Brian Edwards Media

Keep Satan (and God) off the Buses

 

uk_bus_112

 

NZ Bus has bowed to blackmail and changed its mind about allowing the slogan there’s probably no god – now stop worrying and enjoy your life to appear on the sides of its buses.

As a commercial operator, the company is entitled to make that decision. It no doubt reasoned that disgruntled theists would stop travelling on its buses and might well start a campaign to encourage others to do the same.

The god-botherers must believe that their creed is pretty weak if they see something as innocuous and understated as this particular slogan as representing a threat. Most atheists would say there is almost certainly no God, conceding only that it isn’t possible to prove the case one way or the other. The non-existence of God comes as near as possible to being a fact, since there is absolutely no empirical evidence to support a claim to the contrary. 

There probably isn’t an issue of free speech here either and for the same reason: that NZ Bus is a commercial operator and has an absolute discretion as to what advertising will or will not be carried on its buses. But the theists should at least realise that censorship of opposing ideas isn’t a good look for anyone who thinks they hold a strong and supportable position. It didn’t work for the Inquisition. And they had thumbscrews, the rack and the iron maiden.

There is, however, an issue of fairness here. As an atheist I find myself living in a society awash with religious propaganda. It would be virtually impossible to walk down any major road in New Zealand without encountering a billboard or sign advertising God or Jesus.

Religion and politics are supposed to be separate in this country, but our parliament is opened each sitting day with a prayer:

‘Almighty God, humbly acknowledging our need for Thy guidance in all things, and laying aside all private and personal interests, we beseech Thee to grant that we may conduct the affairs of this House and of our country to the glory of Thy holy name, the maintenance of true religion and justice, the honour of the Queen, and the public welfare, peace, and tranquility of New Zealand, through Jesus Christ our Lord. Amen.’

Given the way our MPs ‘conduct the affairs of this House’, either God isn’t giving them enough guidance or they aren’t listening or there is no God. There may well be a constitutional argument for getting rid of the parliamentary prayer, but it is nowhere near as strong as the argument advanced by the total disregard shown by our politicians for  the conduct and values to which they nonetheless continue to say  ‘Amen’.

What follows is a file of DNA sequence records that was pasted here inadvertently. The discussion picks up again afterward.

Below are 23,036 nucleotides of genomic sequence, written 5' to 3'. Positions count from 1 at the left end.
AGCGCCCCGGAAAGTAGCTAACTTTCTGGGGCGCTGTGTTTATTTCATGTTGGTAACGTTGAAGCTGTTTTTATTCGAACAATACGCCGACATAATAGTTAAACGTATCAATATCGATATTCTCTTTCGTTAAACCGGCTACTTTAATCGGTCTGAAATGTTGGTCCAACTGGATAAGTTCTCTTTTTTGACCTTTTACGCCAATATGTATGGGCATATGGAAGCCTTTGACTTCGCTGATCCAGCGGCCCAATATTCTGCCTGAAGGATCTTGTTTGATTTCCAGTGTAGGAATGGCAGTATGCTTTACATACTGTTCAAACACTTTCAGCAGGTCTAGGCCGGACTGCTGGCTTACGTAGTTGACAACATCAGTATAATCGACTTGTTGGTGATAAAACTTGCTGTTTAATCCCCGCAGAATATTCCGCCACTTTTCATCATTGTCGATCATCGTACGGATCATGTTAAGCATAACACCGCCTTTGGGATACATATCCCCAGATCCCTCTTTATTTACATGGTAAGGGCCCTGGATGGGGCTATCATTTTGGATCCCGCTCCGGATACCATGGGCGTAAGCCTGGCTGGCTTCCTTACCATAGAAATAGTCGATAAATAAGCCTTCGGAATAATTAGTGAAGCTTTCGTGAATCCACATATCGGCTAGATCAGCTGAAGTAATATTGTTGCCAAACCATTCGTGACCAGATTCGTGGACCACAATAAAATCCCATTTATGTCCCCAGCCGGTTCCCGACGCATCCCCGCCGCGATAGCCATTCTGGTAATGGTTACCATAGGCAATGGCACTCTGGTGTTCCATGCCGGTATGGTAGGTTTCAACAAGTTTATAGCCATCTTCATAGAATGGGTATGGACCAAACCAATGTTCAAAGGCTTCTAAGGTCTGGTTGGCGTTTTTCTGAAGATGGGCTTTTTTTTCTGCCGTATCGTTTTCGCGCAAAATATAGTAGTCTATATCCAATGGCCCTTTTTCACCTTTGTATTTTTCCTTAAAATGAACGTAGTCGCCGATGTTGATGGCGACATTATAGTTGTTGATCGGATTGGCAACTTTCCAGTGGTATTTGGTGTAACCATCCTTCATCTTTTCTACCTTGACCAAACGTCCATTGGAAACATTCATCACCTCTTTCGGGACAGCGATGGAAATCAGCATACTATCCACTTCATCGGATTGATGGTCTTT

Our national anthem makes further nonsense of the concept of New Zealand as a secular state.

God of Nations at Thy feet,
In the bonds of love we meet,
Hear our voices, we entreat,
God defend our free land.
Guard Pacific’s triple star
From the shafts of strife and war,
Make her praises heard afar,
God defend New Zealand.

According to the most recent New Zealand Census  one in three New Zealanders have no religion and therefore cannot in conscience join in the singing of their  own national anthem.   And what person with an ounce of dignity or self respect would want to sing that obsequious dirge anyway?  Give me La Marseillaise any time.

Religious propaganda is everywhere.  Check out any news bulletin on almost any night of the week. When anything good happens, we’re thanking God; when anything bad happens we’re praying that it won’t happen again. I sometimes wonder why it does not occur to people that if God failed  to prevent the last thousand human tragedies and natural disasters, he is unlikely to turn up to prevent the two thousand and first. You’d do better to take your chances with Superman.

Whoever’s right or wrong – and if we’re right,  we atheists will never know it – the propaganda balance between believers and non-believers is somewhat unequal.  So it seemed rather mean-spirited, not to mention chicken-livered  of the God-botherers to use their ticket-buying power (or more likely their Supergold cards) to prevent  their fellow citizens being exposed to the anodyne little opinion that ‘there’s probably no god’.

I take heart from the sure and certain fact that nothing can draw more attention to a commercial than banning it.

And in the meantime, I assume that New Zealand Bus will not be displaying any signs that say ‘God is love’ or ‘Jesus saves’.

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77 Comments:

  1. I don’t know who complained, but I think the advertising should have been accepted, and I say this as a Catholic who definitely believes there is a God and you should be concerned with the state of your immortal soul.